[QUOTE=kgveteran;53281778]I should be able to measure the room, and show the improvements. I'm aware of the mirror test to find the places, but if the absorber isn't measuring an improvement, what really have I accomplished
I used track #3
long mono sweep, there are 3 peaks i can see, are there actually 3 reflective surfaces reflecting back to the LP?
I have found this a difficult function to use. It can give a global picture and localize some problem to the left or right, front to back. In a multichannel system, multiply each speaker on all the available boundaries. One speaker in a rectangular room has 6 boundaries. Now let's go to a 7.X system and you have 7 X 6 or 42 refelctions coming at the MLP. All the speakers are at different distances and interacting with things on the left and right, front and back of the room, this is a nightmare . Now take this to an Atmos system with 11 to 13 sp to sort this out you need to be a mathematician.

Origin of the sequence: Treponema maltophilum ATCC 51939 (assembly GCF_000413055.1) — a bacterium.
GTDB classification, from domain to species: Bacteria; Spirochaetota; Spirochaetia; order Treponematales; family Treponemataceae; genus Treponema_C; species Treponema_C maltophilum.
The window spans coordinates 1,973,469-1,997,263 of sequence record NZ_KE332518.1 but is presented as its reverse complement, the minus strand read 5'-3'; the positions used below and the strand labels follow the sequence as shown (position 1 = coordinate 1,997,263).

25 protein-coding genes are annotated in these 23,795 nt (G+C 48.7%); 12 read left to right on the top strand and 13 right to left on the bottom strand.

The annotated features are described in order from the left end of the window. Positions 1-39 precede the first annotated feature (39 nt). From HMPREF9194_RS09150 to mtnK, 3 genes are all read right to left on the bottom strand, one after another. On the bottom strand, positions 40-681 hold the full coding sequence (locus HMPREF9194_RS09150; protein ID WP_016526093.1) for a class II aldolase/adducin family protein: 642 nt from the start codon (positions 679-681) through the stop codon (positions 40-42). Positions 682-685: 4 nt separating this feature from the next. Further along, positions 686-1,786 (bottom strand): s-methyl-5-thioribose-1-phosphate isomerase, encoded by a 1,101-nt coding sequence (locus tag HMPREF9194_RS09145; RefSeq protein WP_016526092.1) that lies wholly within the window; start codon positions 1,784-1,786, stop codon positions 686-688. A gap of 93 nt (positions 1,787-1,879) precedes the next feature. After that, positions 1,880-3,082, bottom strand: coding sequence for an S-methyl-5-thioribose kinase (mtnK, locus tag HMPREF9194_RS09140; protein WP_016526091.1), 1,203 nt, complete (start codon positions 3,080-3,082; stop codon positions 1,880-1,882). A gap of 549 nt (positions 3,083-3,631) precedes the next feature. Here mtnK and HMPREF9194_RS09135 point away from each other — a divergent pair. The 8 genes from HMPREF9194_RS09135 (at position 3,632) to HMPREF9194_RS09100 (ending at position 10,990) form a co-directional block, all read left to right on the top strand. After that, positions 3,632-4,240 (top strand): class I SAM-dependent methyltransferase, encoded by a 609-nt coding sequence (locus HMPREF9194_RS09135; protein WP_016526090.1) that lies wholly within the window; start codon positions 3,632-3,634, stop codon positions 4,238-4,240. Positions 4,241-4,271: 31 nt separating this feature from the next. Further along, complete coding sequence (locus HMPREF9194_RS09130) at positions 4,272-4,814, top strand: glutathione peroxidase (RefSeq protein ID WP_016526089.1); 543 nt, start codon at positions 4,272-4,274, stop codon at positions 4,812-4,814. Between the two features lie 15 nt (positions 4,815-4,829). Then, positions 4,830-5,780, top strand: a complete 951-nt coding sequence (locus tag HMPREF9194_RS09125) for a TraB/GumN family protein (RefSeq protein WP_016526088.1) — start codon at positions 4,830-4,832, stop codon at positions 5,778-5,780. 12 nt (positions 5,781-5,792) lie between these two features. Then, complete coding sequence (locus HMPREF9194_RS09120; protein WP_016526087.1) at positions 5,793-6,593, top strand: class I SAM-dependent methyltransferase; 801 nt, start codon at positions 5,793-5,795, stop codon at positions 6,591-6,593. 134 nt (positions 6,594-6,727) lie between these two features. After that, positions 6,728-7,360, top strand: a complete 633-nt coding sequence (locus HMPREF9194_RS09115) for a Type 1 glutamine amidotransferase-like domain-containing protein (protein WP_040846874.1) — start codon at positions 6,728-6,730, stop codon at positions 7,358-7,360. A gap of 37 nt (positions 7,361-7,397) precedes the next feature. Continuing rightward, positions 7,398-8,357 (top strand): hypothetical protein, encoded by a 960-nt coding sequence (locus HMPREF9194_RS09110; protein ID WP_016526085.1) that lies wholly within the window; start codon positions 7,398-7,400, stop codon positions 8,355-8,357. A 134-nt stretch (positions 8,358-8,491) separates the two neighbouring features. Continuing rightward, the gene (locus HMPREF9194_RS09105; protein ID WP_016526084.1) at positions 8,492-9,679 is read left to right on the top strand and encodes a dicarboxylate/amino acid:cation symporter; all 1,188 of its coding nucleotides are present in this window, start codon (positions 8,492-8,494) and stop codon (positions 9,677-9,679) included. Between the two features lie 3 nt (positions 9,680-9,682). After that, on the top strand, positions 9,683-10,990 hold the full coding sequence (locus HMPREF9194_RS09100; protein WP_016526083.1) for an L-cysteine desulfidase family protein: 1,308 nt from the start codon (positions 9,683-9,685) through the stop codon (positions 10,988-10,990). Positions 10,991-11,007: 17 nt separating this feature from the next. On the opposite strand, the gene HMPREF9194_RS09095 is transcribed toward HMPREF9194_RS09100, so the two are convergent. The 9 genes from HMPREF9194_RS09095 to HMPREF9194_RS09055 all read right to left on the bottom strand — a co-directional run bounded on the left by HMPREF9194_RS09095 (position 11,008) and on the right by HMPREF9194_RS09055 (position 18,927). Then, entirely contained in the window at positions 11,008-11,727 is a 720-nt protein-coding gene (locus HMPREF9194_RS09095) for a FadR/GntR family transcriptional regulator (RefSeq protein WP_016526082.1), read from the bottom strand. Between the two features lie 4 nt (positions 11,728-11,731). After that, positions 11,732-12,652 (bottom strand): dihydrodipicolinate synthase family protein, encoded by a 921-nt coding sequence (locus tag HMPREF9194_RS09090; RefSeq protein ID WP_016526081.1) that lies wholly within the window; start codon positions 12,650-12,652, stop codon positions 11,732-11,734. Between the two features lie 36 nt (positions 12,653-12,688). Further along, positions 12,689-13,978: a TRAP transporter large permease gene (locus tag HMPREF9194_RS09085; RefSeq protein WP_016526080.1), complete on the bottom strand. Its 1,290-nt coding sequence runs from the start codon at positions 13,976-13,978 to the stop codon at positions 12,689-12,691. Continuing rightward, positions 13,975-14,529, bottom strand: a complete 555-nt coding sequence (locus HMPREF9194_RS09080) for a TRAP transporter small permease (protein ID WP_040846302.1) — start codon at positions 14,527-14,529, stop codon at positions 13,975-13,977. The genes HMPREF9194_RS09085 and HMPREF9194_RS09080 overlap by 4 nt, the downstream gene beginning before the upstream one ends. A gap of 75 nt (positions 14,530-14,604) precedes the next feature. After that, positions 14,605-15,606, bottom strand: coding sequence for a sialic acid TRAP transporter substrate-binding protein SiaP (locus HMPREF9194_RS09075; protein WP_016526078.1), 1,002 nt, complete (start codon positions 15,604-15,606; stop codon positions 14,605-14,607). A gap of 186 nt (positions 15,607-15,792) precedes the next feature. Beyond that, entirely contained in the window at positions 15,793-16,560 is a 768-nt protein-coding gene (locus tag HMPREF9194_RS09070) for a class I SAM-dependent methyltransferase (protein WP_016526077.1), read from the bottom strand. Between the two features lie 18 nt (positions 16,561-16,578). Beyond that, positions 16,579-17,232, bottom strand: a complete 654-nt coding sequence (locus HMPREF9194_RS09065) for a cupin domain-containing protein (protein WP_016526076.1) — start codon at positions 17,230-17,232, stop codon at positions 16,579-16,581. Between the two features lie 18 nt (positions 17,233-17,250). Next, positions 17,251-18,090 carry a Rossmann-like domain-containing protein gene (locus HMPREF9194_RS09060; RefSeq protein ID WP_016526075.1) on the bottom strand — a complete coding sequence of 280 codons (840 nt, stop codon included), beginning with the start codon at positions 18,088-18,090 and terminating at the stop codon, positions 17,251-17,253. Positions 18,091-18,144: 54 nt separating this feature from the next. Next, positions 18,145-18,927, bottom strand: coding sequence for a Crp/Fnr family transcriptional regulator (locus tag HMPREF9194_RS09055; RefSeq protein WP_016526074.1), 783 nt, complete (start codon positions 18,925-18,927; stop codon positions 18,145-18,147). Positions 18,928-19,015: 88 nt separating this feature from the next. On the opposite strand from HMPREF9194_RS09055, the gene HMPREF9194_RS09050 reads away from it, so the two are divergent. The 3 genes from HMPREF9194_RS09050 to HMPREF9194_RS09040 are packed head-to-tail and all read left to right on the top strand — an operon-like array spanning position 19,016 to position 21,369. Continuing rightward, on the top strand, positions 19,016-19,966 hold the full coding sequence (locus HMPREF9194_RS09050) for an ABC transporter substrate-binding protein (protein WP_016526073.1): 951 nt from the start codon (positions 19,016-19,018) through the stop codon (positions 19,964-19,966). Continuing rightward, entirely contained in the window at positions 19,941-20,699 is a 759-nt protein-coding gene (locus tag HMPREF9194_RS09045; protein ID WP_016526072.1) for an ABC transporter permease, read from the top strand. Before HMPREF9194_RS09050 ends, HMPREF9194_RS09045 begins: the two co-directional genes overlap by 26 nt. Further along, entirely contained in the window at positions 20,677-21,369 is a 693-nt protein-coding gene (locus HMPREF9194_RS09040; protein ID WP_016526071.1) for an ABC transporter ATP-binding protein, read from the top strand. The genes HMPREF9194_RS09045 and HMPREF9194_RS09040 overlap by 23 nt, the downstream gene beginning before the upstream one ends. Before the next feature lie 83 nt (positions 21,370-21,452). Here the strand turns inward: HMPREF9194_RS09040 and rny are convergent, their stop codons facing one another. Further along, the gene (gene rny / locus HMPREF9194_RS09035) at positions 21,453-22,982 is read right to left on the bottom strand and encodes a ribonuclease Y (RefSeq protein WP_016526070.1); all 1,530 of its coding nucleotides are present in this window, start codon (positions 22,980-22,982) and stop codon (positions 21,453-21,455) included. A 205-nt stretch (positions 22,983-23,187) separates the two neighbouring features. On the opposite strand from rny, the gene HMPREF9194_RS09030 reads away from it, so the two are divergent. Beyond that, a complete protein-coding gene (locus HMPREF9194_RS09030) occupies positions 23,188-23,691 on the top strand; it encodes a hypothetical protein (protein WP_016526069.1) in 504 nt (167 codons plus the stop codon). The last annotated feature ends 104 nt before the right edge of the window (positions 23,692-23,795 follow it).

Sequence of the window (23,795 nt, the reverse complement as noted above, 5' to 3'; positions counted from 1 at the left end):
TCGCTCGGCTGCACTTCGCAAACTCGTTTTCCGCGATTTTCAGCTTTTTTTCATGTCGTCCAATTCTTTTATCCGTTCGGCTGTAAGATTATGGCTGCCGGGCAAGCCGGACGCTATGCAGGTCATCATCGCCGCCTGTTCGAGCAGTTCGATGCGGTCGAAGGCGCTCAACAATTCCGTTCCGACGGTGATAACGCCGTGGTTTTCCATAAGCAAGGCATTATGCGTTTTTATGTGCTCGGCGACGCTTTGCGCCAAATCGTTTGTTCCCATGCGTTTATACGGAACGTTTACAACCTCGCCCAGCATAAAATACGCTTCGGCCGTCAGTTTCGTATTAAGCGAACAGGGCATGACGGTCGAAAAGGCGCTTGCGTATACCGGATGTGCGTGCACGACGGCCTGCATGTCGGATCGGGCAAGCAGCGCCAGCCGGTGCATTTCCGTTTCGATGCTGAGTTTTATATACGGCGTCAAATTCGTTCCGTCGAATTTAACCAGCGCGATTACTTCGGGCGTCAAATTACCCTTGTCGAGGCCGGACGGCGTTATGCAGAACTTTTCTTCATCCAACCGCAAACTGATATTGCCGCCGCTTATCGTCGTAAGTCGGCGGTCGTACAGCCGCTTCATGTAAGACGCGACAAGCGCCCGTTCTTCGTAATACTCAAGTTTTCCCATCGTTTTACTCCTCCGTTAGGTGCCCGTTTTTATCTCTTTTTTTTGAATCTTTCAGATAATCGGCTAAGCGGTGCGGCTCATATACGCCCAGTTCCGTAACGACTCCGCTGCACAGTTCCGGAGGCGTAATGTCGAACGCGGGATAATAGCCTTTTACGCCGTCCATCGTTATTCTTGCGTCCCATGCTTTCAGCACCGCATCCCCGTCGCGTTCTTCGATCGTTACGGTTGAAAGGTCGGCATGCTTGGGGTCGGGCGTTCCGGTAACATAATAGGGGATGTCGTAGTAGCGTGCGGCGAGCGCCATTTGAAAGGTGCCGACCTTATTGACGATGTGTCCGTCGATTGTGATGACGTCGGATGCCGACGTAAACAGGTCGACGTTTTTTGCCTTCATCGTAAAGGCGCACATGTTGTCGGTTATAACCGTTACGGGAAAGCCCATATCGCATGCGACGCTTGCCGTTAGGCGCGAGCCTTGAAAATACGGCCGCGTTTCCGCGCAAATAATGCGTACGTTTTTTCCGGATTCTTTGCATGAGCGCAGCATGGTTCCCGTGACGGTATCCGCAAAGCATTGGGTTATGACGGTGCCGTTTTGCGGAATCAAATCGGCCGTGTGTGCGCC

We are mainly focused on two things in the small HT. FR and phase relationship, this will makes or breaks the system. I depend on my Pioneer Elite SC 99 for FR and Full Band phase control to a large extent and concentrate on the FR corrections in the subwoofer passband. This is usually no more than 2 or 3 filter adjustments.
I also rely on knowledge of the most common room locations to guide my placement of room treatments. I also use the available room furnishing. This keeps the room aesthetically pleasing without covering all the surfaces.
This simple method along with analysis of the bass decay function have been pretty rewarding. I'm not saying it can't be done but, no use in having auto EQ if you can't count on it to do some o f the hard work or you need a different auto EQ. This is much easier in a 2 ch system (use of ETC). Even mastering this technique has a steep learning curve.
Maybe Bill Waslo will weight in on some advice for a HT setup.